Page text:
I’m covered in warm mud and wrapped tightly like a cocoon. The feeling is strange and I can’t move. I’m claustrophobic at first, but then the spa therapist clicks her tongue and says soothing words I don’t understand. He turns off the lights and lets me relax.
It’s all part of the unusual “Mud Wrap” treatment at our Dead Sea resort. Isrohotel, Dead Sea Resort and Spa is known for its spa products that are rich in Dead Sea minerals. I’m not quite sure what’s in the mud covering my body, but I have to admit the result is soothing.
Earlier in the day, some friends and I went swimming in the warm waters of the Dead Sea. In fact, it’s hard NOT to float. Many come to the Dead Sea in search of better health. The sun and sea water are said to be good for the body.
How could I resist? Located more than 400 meters below sea level, the Dead Sea is the lowest in the world. The air in the desert is dry and the land is barren. Today the water is cloudy and I can just see the hills of Jordan across the sea. Although there are resorts along the coast, the area is largely undeveloped. It looks like it must have looked thousands of years ago.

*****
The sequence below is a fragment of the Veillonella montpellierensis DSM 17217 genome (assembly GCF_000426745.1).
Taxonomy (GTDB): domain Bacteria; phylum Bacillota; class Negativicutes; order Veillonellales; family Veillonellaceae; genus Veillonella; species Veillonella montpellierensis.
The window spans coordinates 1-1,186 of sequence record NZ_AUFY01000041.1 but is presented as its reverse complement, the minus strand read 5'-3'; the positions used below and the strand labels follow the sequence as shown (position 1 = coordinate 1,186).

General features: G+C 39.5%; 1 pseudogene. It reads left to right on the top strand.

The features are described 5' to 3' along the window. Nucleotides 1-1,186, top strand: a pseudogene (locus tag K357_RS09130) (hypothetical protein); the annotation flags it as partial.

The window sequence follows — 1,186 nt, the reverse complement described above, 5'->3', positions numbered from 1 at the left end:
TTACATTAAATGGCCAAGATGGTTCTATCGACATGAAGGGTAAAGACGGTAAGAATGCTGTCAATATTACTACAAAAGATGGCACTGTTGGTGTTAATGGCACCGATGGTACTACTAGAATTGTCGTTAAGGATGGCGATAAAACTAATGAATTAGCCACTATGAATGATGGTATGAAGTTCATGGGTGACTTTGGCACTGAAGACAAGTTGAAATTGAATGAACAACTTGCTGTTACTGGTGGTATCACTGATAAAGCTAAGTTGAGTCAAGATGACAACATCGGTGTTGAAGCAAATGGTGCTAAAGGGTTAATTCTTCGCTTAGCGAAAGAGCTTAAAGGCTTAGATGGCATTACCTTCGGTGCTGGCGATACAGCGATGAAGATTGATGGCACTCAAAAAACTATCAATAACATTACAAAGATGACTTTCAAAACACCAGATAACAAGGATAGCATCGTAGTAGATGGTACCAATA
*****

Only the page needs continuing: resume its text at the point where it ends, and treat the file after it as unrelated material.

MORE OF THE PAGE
The Dead Sea is just one of many popular destinations in Israel. This small Middle Eastern country is steeped in history and religious traditions. The region is considered the holy land of three of the world’s major religions – Judaism, Christianity and Islam – and thousands of religious pilgrims visit Israel throughout the year.
TRAVEL TO ISRAEL
The history of the area goes back thousands of years, and much of that history can still be seen today. With so much to see, it’s hard to know where to start your visit to Israel. So I asked some locals to show me the recommended places. Here is their list of the top 10 things to do and see in Israel.
SHOPPING AT SHUK